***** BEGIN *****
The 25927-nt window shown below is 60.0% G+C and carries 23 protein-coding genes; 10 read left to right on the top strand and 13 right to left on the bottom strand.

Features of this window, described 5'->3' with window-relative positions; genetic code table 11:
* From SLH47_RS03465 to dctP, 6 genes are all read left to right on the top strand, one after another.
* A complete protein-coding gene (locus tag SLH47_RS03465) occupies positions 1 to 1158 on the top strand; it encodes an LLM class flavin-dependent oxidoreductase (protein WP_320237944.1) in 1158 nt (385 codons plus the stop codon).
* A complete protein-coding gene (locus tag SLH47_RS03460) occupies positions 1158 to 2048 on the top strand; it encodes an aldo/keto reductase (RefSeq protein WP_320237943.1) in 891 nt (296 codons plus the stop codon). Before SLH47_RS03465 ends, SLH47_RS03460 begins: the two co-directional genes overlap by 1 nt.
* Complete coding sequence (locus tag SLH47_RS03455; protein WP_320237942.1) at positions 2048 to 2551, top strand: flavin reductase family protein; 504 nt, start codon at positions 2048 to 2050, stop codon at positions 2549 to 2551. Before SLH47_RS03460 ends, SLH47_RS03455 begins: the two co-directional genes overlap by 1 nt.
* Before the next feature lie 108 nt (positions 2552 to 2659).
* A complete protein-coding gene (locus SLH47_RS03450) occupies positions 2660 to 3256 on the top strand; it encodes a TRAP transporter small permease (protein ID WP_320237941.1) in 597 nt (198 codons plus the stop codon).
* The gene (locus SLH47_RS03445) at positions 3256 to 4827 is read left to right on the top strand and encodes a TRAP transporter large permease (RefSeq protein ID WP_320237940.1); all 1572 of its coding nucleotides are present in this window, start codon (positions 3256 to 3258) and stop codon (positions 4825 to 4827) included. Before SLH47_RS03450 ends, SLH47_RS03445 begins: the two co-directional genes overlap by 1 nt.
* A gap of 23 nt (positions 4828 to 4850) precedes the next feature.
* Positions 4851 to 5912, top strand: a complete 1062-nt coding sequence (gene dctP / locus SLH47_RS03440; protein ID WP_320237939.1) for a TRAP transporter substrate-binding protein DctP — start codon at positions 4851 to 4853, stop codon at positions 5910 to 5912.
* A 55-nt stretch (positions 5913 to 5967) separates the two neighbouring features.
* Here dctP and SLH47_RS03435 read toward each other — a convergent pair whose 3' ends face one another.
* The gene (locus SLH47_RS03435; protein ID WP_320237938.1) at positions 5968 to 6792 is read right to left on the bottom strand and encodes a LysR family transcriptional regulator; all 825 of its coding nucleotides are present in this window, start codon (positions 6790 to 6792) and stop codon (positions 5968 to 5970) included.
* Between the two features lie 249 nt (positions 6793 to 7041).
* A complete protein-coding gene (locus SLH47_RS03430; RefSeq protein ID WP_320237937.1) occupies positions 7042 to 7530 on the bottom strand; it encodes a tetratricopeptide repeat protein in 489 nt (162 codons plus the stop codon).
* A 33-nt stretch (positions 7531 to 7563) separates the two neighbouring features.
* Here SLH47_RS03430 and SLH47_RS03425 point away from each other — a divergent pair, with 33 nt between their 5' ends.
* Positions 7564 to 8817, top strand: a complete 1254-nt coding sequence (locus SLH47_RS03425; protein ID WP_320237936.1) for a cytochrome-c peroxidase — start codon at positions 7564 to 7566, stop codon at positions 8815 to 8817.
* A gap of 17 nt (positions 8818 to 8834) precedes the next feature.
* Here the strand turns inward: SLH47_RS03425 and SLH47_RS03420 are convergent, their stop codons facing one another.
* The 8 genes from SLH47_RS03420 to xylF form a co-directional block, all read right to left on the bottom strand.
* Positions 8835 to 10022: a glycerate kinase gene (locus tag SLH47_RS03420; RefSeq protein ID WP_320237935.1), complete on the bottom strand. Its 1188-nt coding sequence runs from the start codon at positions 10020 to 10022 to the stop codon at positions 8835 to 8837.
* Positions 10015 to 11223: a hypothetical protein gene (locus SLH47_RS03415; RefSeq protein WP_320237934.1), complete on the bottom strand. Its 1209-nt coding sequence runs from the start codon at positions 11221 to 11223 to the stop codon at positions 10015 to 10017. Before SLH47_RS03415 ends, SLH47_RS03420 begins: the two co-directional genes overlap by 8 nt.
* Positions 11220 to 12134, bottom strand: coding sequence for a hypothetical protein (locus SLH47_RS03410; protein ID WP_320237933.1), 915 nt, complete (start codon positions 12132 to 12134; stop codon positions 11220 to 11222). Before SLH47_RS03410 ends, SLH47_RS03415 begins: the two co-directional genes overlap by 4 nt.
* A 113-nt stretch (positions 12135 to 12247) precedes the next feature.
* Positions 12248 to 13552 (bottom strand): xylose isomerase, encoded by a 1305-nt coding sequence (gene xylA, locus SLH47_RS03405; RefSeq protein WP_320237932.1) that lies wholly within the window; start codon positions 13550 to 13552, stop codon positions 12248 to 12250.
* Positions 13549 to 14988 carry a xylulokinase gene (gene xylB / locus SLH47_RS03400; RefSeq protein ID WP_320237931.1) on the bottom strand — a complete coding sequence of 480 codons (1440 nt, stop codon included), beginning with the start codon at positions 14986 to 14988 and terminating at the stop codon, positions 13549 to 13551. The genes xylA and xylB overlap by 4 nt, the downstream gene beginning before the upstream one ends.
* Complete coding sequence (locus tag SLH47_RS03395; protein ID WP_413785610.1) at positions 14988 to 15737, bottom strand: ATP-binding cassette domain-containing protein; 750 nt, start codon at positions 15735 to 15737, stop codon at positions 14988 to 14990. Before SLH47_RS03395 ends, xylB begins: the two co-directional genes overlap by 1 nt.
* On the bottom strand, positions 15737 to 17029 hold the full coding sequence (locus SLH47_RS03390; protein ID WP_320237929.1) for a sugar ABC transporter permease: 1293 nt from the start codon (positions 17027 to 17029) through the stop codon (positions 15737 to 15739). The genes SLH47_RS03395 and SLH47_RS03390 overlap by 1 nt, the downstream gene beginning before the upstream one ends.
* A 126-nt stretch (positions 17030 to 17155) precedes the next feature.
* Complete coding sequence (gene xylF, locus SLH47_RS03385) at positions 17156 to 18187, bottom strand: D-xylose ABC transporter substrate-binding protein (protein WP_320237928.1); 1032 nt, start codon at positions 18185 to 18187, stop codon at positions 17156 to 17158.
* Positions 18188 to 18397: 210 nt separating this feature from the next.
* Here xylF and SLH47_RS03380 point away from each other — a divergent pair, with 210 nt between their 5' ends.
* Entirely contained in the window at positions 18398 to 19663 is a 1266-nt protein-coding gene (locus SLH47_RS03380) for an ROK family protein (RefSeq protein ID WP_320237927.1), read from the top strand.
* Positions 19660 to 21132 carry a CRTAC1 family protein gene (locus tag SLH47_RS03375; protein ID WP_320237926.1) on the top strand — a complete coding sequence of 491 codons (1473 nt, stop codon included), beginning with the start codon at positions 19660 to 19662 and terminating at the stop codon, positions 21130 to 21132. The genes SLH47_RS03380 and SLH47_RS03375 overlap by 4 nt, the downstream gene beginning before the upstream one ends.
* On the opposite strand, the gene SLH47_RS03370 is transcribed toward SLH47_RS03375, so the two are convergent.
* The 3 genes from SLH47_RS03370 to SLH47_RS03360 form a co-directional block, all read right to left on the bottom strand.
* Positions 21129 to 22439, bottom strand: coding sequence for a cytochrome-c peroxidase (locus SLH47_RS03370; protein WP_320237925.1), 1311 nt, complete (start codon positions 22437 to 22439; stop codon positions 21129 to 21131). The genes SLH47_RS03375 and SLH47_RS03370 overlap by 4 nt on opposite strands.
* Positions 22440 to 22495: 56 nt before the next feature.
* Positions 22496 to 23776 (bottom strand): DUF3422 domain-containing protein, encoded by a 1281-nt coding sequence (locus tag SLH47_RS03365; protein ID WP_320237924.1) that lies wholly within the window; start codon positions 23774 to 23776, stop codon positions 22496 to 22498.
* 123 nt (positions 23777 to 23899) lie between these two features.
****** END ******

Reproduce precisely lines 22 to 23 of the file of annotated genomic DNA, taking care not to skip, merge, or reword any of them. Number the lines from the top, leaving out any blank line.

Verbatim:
* The 8 genes from SLH47_RS03420 to xylF form a co-directional block, all read right to left on the bottom strand.
* Positions 8835 to 10022: a glycerate kinase gene (locus tag SLH47_RS03420; RefSeq protein ID WP_320237935.1), complete on the bottom strand. Its 1188-nt coding sequence runs from the start codon at positions 10020 to 10022 to the stop codon at positions 8835 to 8837.